The Theory of Evolution Explained For Beginners | Evolution biology

Every February 12th we celebrate Darwin's Day. Why? It is the date when the one who is considered the father of the theory of evolution was born. 

Darwinian Theory of Evolution.
Darwinian Theory of Evolution.
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That is why, all over the world, thousands of institutions, collectives and individuals do something to celebrate the incredible work of this naturalist hundreds of years ago.


What is the theory of evolution?

The theory of evolution is how a corpus is known, that is, a body of knowledge and scientific evidence that explains a phenomenon: biological evolution. 

It explains that living beings do not appear out of nowhere and for no reason, but that they have an origin and that they change little by little. At times, these changes cause two distinct species to emerge from the same living being, or ancestor. 

These two species are distinct enough to be recognized separately and without doubt. The gradual changes are known as evolution, because the living being changes towards something different.

Evolution is mediated by something generally called "natural selection," although this term is very vague. A more correct term is selective pressure.

The same is true of the theory of evolution, which explains that living beings do not appear out of nowhere and why. This name is understood to mean a factor that "pushes" these changes in one direction. 

For example, the dryness of a desert will put pressure on all species to be more resistant to dehydration, while those less adapted will perish and be lost to history. 

Evolutionary changes, as we can already deduce, are often adaptive in a very rough way, which means that they adapt to the selective pressure on a species (or make it disappear forever).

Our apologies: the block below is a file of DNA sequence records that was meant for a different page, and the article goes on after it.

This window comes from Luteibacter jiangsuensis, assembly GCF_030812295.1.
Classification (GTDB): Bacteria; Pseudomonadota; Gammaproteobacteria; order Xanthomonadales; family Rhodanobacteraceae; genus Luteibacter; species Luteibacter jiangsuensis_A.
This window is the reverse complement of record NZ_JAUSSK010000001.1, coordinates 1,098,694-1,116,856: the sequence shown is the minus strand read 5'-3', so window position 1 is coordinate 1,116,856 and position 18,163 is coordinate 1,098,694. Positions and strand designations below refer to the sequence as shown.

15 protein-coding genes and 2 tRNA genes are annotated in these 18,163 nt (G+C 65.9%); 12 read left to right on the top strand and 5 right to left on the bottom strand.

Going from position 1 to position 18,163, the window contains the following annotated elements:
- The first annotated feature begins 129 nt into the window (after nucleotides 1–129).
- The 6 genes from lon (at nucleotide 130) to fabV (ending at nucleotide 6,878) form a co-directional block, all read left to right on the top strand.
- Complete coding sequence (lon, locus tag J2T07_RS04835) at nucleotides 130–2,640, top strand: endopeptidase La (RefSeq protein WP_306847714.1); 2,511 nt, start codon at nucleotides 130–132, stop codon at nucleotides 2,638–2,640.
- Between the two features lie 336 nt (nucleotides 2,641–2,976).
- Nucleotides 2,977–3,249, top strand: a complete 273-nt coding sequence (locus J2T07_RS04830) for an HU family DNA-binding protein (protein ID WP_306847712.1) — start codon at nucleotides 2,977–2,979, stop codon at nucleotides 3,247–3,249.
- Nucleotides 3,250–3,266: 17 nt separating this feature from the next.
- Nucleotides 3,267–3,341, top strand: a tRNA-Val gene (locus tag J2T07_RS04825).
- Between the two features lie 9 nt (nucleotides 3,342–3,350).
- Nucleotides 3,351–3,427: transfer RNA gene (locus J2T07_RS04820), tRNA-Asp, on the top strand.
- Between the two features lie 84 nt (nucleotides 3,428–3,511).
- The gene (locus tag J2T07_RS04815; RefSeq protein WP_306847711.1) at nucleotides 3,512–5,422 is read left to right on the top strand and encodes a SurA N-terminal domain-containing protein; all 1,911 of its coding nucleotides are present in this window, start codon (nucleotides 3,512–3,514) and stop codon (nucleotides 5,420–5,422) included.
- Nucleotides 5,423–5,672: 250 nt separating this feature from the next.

The theory of evolution is far from simple and has grown enormously over the course of the history of biology. 

Today, this body of work is so large that it is being studied in a number of different ways, and there are specialists who are dedicated exclusively to understanding very specific parts of the theory.


When did it appear?

The origin of the theory of evolution has a specific date and is the publication of the book "The Origin of Species" by Charles Darwin himself. 

Although in reality the idea of evolution and various related concepts can be traced back to much earlier times, the truth is that the controversial publication of his book provoked an unparalleled reaction. 

To this day, this text clearly laid the foundation around which the basic "axioms" with respect to all aspects of biology. That was on 24th November 1859. 

In this book, Darwin explained his hypothesis (which had been greatly tested and proven since then) as to how living species evolve and how natural selection (and selective pressure) drives such change.


Where was it originated?

Although "The Origin of Species" was published in England, the fact is that the emergence of the theory of evolution came much earlier than that. Historians place this moment in Darwin's travels aboard the "Beagle," a British explorer. 

On his second mission, the young Darwin was added to the crew, whose education and interest in geology and nature, as well as some family interests, opened the door to his passage.